Q: What is a doula? The word doula (pronounced ‘doo-la’) is an ancient Greek term that translates into “caregiver” or "woman of service" and is now used to refer to a trained and experienced professional who provides continuous physical, emotional and informational support to the mother before, during and just after birth.
A doula is part of the labor support team, which typically includes: the partner, doctor (or midwife), and a nurse (who may have their hands full tending to several patients). A doula's job isn't to deliver the baby but to provide the mother with continuous, non-clinical, attention and professional support. The doula offers a wide skill set of techniques used to help the mother and her partner, both physically and emotionally during labor and delivery.
Doulas support families through all kinds of births including water births, vaginal births, cesarean births (planned and unplanned), and VBACs (vaginal birth after cesarean). Doulas can offer support at hospitals, homes and birth centers.
According to DONA International (Doula’s of North America), a Doula...
Recognizes birth as a key life experience that the mother will remember all her life...
Understands the physiology of birth and the emotional needs of a woman in labor...
Assists the woman and her partner in preparing for and carrying out their plans for the birth...
Stays by the side of the laboring woman throughout the entire labor...
Provides emotional support, physical comfort measures, an objective viewpoint and assistance to the woman in getting the information she needs to make good decisions...
Facilitates communication between the laboring woman, her partner and clinical care providers...
Perceives her role as one who nurtures and protects the woman's memory of her birth experience…
Q: How does a Doula fit into the birth team? DONA International explains, “Women have complex needs during childbirth. In addition to the safety of modern obstetrical care and the love and companionship provided by their partners, women need consistent, continuous reassurance, comfort, encouragement and respect. They need individualized care based on their circumstances and preferences. The role of the birth doula encompasses the non-clinical aspects of care during childbirth.”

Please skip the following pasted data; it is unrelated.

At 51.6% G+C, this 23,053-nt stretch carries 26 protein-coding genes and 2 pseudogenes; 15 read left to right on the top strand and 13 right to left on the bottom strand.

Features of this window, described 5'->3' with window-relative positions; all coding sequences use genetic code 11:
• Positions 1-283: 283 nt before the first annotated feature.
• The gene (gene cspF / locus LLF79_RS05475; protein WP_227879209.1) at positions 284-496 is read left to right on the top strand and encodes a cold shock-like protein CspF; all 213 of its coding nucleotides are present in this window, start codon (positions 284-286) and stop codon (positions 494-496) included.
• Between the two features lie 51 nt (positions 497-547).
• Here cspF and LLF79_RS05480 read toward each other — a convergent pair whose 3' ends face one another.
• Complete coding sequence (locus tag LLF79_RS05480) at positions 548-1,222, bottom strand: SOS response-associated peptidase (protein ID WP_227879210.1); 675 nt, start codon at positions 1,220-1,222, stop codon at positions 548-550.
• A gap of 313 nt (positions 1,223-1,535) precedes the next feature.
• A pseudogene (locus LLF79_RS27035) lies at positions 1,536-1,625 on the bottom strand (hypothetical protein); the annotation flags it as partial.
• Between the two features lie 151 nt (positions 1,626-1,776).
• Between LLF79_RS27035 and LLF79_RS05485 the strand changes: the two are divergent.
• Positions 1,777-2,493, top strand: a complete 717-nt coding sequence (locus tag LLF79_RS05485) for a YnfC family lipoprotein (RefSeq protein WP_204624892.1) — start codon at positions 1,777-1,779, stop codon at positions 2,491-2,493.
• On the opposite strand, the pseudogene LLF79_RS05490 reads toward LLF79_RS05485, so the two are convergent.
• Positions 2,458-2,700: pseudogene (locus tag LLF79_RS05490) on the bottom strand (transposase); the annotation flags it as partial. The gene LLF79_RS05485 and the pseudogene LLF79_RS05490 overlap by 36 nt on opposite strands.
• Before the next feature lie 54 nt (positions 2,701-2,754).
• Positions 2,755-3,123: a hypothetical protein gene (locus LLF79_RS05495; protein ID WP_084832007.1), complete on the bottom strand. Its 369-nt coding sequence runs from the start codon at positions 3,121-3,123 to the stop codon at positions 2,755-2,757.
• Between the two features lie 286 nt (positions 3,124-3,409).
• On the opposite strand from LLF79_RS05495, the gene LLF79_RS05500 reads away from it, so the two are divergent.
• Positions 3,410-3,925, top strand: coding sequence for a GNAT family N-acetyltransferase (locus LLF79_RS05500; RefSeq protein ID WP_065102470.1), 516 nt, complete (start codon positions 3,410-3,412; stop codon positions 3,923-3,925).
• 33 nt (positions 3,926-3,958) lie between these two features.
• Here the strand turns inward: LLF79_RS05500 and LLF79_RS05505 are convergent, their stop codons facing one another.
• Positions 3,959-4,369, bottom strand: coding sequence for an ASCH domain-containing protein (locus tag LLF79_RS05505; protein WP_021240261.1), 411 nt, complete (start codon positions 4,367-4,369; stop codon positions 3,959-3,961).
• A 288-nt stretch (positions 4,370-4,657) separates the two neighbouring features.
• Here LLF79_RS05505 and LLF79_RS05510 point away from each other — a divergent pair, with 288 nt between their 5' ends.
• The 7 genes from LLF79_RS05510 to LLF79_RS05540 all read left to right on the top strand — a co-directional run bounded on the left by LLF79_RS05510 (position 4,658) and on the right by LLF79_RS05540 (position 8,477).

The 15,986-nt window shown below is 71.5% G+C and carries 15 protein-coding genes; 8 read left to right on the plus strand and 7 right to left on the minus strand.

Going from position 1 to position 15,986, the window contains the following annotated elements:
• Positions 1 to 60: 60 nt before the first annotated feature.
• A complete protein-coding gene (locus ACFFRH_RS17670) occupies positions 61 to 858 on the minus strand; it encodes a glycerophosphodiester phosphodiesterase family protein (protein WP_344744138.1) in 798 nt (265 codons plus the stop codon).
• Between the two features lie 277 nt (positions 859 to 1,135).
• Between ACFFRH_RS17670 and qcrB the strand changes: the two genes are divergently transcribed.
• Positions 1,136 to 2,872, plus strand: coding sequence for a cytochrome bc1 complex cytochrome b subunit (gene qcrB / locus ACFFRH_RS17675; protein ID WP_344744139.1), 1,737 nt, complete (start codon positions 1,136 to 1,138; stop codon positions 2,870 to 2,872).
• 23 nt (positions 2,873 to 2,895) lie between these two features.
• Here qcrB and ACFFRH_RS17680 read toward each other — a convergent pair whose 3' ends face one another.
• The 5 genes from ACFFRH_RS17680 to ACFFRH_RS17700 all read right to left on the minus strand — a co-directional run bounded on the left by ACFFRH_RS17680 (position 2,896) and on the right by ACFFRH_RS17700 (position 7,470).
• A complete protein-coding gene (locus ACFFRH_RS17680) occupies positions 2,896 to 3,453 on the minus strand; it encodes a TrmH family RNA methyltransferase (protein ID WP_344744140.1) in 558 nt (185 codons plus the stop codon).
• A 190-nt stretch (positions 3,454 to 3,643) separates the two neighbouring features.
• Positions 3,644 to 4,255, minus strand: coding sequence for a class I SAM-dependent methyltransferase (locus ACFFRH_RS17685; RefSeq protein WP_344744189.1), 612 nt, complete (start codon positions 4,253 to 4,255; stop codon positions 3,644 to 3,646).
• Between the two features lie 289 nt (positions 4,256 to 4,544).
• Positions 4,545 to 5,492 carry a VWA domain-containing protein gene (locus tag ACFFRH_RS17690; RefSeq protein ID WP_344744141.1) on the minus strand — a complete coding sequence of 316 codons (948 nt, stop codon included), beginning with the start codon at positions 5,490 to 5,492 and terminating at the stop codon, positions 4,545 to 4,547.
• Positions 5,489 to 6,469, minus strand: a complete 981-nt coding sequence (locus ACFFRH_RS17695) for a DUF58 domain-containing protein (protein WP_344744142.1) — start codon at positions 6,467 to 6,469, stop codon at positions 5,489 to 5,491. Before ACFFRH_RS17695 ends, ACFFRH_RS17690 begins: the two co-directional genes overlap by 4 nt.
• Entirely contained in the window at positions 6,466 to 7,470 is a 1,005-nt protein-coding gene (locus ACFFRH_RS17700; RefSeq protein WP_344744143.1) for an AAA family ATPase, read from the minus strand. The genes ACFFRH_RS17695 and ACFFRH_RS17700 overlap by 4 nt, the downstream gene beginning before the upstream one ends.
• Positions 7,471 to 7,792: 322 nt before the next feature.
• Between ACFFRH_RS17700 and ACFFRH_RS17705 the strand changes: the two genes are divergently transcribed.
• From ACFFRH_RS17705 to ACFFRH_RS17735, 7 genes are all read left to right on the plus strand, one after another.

Q. Does a doula replace nursing staff? No. Doulas do not replace nurses or other medical staff. Doulas do not perform clinical or medical tasks such as taking blood pressure or temperature, monitoring fetal heart rate, doing vaginal examinations or providing postpartum clinical care. They are there to comfort and support the mother and to enhance communication between the mother and medical professionals. “Frequently asked questions about Birth Doulas.” DONA International. n.p. n.d. Web. 1 Apr. 2014.
Q. Do nurses do the same things as a doula? Many nurses are willing and happy to help laboring couples, unfortunately, their ability to provide the continuous support needed is hindered by their demanding workload and clinical responsibilities. A nurse’s first priority is to monitor your physical health; rarely do they have the time to help with things related to comfort and support. For this reason, nurses are often pleased to learn that a mother has hired a doula.
Q. What effects does the presence of a doula have on the mother? When a doula is present during and after childbirth, women report greater satisfaction with their birth experience, make more positive assessments of their babies, have fewer cesareans and requests for medical intervention, and less postpartum depression. “Frequently asked questions about Birth Doulas.” DONA International. n.p. n.d. Web. 1 Apr. 2014.